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iaw4

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About iaw4

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    90049
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    N86FT
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  1. I am using the iFly system, not Foreflight. I have to check my iFly to see if I can switch headings to magnetic. thanks for the advice on the specific plan. even flying to FERMY direct is within the IFR 4 degree VOR tolerance. A little left should make it perfect. Q: Flying from Van Nuys to John Wayne, will SoCal flight following make you go all the way to FERMY, or do they vector you when they have time? Q: Do you have a "trick" for the North ending point, too?
  2. I am going to send an email to ifly requesting a special waypoint that is "current spot" so that I can activate the flightplan without being off-course at the start.
  3. this sounds like the best choice, tom.
  4. I guess I will have to put in a flight[plan and intercept the VOR by flying towards the course line on my GPS. the only problem is that I want to initiate the flight plan once I have intercepted and from that spot, and not from where I am taking off. I wonder if this can be done. oh, and I have an iFly740b, not a Garmin. but it's pretty similar, I guess.
  5. I do not have a VOR in my airplane, only the iFly740b and the Dynon. The local VFR route through LA Class B airspace require heading into the LAX VOR on one radial and out on another. When you have to fly a VOR heading, do you use the Dynon magnetic heading once on course? Just the GPS route?? Any thoughs on the process?
  6. "in addition to asking others what works for them" ...
  7. At 15" flaps with a full-deflection rudder slip and nose-up, you would recommend 50 knots IAS. One more question: Have you experimented with the stall speed in this setting? That is, does the safety margin reach down to 45 knots IAS?
  8. mille grazie, both of you.
  9. I learned the "easy" way that the Rotax flies on regular gasoline, too: unbeknownst to me, my wife decided to buy some regular last time, so I flew with what probably now amounts to 90 Octane in the tank, half full. The Rotax engine was quite happy with it. Alas, I am less happy with it. so I wonder whether, with half a tank still full with the current gasoline mix now, I should go to a racing supply store and purchase 100-octane racing fuel to mix in. PS: All regular CA gasoline is ethanol-blended E10. 100-octane racing fuel costs...$10/gallon here now. yikes. but if money was no issue, would 100-octane racing fuel be the fuel of choice for Rotax engines? Incidentally, I even see 110-octane racing fuels on the web, but they seem to have lead, too...maybe. not sure. /iaw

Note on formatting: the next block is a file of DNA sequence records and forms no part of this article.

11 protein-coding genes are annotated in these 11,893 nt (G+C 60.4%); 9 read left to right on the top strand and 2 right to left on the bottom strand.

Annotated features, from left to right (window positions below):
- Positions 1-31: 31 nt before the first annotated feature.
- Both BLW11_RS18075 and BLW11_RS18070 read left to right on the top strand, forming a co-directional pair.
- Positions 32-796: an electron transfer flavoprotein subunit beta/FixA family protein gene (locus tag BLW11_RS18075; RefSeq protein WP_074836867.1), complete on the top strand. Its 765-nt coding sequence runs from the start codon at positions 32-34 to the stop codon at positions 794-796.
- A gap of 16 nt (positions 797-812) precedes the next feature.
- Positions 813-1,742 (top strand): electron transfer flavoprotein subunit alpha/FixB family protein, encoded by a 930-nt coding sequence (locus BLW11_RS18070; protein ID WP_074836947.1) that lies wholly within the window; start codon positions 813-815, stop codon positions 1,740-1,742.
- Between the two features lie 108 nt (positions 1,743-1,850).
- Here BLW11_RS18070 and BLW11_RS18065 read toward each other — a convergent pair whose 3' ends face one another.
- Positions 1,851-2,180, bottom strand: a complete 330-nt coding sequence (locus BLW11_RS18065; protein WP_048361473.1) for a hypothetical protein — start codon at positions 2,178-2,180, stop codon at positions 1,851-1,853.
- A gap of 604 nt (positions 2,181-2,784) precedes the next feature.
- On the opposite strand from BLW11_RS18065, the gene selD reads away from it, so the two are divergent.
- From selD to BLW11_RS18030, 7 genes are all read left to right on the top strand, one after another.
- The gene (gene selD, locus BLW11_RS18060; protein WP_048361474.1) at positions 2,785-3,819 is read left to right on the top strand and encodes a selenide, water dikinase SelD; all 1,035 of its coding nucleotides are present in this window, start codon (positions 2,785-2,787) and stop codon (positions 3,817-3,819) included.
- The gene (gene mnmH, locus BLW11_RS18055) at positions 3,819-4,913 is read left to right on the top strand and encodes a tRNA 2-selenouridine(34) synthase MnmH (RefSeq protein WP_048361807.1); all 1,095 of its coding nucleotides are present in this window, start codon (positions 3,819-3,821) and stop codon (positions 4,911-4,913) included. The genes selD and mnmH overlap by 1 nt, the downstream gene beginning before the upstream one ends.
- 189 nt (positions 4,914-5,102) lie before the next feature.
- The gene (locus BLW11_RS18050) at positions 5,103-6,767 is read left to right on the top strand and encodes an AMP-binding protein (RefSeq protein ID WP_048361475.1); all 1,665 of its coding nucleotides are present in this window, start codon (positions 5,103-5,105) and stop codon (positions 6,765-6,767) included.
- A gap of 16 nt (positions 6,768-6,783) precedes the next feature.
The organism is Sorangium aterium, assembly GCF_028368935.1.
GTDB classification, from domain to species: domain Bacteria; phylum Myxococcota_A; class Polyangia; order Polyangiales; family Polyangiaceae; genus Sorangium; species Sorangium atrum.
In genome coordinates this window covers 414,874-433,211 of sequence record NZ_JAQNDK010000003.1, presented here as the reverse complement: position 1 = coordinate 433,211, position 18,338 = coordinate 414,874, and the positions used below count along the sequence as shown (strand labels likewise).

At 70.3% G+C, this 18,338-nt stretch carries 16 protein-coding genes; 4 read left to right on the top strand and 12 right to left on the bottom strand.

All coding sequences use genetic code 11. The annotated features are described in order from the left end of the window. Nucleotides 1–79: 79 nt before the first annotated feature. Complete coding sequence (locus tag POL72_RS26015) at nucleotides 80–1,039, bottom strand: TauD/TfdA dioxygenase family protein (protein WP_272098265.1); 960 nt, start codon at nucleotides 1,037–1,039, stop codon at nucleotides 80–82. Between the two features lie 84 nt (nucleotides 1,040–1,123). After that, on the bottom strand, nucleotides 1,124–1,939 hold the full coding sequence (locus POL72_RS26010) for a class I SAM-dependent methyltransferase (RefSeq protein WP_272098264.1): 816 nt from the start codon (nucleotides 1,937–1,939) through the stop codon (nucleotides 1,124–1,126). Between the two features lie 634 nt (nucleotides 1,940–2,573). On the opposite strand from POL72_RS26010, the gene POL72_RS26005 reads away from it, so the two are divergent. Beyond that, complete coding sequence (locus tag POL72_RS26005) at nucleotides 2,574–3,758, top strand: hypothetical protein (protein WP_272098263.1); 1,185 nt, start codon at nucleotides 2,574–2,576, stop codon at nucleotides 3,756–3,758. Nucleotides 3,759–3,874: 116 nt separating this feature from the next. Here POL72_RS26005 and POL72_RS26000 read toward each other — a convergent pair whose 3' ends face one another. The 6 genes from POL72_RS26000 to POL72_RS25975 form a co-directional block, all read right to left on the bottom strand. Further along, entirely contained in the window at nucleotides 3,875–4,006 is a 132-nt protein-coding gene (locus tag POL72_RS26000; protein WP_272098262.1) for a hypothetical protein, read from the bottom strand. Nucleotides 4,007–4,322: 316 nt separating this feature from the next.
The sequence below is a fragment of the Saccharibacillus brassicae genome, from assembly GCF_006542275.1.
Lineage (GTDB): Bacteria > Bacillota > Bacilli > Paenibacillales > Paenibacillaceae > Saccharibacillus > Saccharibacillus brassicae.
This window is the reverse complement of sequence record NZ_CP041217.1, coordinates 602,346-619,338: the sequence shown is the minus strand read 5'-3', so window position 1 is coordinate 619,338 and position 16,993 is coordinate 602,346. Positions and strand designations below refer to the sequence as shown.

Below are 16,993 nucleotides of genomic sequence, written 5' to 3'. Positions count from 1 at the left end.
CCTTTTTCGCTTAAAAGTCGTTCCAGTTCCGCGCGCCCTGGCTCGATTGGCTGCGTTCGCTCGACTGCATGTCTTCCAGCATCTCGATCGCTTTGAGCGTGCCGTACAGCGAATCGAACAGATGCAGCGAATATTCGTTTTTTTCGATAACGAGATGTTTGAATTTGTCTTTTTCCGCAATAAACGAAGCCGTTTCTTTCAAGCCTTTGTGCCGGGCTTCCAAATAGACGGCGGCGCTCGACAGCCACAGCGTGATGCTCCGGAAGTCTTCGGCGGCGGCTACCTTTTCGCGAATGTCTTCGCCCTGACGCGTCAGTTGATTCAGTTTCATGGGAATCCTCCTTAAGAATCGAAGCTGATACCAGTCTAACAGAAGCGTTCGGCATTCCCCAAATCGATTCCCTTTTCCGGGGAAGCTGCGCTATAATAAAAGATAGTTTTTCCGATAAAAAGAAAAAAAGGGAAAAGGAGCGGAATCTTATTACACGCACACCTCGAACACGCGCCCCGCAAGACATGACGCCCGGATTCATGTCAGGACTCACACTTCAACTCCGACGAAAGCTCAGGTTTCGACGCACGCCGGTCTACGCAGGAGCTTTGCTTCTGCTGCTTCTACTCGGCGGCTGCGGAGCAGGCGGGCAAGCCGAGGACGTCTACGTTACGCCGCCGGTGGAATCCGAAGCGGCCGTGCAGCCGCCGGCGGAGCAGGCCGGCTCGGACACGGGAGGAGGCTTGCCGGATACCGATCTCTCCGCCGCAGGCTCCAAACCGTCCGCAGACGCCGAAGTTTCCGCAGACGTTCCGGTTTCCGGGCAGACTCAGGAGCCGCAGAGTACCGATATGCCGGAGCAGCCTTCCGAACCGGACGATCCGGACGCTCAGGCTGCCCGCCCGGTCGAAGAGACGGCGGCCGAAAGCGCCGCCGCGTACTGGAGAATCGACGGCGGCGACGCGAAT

10. great advice. thanks. do you do full deflection on the rudder/aileron slips? ever get close enough to a stall to notice stall buffeting? yes, the point is drag. I just wonder what happens to the stall speed in a slip. presumably, with a little less wing available for lift straight-on, Vs should increase. our little winglet at the wing end probably plays a role here, too; this winglet probably means a little more loss of lift as it presents itself more forward into the flight direction. (the Skyview flyers can probably give an estimate by looking at their AoA display.) /iaw
  11. Without an AoA indicator and better aerodynamic knowledge, I don't know how much lift a forward slip consumes. What indicated airspeed is safe in a full-rudder forward slip for the CTSW? With 15 degree flaps? Is a constant 50 knots IAS (i.e., slow flight nose up maintaining 50) abundantly safe?
  12. updated link for "The BOM": https://shop.levil.com/products/bom-with-adsb?variant=120422727706 . Price about $1600 to $2000. not cheap. No pilot should die in a stall near ground without an AoA indicator, either, but it happens all the time. Ergo, I think with good warning indication, I could imagine an AoA could be a useful warning aid. FD has added AoA to newer airplanes, and many military aircraft require it. In a sense, I wonder---given an equal-cost choice between an IAS and an AoA, would I prefer the former or the latter? (I always have GS from GPS, anyway.) [given $2,000 and more drag otoh, I prefer the existing IAS]
  13. iaw4

    Temperature Alarm

    you mean "post a pic of how to do this"? sorry, no. I had my shop do this.
  14. iaw4

    Temperature Alarm

    and Roger also explained the real cause of my problem: the sensors were flapping around. the cure was "take a pair of pliers and squeeze the three spade connectors so they are snug and not lose. There is a CHT on the bottom front corner of #2 cyl. and on the bottom of the right side #3 cyl. The oil pressure sensor is the only wire on the front lower part of the engine by the oil filter." I now get reliable CHT readings, with temperatures barely exceeding 200F. the problem onset was not sudden, suggesting that it had been building up slowly and causing seemingly higher temps over time. anyone who thinks they have high CHT issues should probably do this first. roger is a ctsw saint in my book...
  15. iaw4

    Temperature Alarm

    Roger L suggested that heat alarms on the ground in high-heat conditions (we hit 120F a few days ago in the valley, where the plane is parked) are not unusual. the way to clear them is to climb shallow with 5300 rpm. I am having a call in to dynon to see if I can extend the audible silencing interval from 3-5 seconds to something more useful.
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